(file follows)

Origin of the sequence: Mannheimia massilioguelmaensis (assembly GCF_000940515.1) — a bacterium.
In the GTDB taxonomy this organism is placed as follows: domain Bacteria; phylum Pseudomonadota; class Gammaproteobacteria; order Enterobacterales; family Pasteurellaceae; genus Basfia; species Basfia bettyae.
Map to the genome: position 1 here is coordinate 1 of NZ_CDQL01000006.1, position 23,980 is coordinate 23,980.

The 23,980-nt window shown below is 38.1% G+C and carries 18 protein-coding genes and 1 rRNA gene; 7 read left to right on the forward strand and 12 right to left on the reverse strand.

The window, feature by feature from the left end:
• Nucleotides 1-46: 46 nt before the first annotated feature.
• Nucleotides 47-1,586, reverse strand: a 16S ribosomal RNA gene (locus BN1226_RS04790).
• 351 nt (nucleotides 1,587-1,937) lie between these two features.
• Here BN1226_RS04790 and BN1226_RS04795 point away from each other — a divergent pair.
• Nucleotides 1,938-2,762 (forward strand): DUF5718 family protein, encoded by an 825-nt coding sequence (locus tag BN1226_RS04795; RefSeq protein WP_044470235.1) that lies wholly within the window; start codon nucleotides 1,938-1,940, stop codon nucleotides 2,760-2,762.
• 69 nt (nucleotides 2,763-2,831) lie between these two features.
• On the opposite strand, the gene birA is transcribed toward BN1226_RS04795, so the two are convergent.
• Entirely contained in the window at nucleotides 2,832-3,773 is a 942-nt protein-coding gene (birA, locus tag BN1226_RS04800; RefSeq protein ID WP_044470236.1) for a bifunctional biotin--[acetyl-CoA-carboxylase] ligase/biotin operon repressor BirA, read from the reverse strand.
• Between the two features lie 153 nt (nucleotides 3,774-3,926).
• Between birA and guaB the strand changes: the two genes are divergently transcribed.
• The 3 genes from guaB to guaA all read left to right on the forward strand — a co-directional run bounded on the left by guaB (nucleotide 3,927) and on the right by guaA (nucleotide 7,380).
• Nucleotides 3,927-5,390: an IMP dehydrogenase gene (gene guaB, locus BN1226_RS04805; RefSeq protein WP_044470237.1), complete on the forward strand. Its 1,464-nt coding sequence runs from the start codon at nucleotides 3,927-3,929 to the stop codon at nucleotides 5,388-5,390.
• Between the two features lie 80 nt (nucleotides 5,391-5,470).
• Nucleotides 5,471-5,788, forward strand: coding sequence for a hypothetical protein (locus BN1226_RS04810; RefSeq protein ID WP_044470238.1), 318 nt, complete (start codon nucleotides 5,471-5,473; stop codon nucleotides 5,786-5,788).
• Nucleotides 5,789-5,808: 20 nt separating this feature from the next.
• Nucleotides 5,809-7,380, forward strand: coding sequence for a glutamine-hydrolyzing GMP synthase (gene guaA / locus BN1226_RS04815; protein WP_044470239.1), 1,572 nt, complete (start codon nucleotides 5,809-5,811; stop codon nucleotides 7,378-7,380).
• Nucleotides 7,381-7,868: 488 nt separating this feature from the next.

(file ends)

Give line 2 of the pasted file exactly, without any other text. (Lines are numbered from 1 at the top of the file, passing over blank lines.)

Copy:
In the GTDB taxonomy this organism is placed as follows: domain Bacteria; phylum Pseudomonadota; class Gammaproteobacteria; order Enterobacterales; family Pasteurellaceae; genus Basfia; species Basfia bettyae.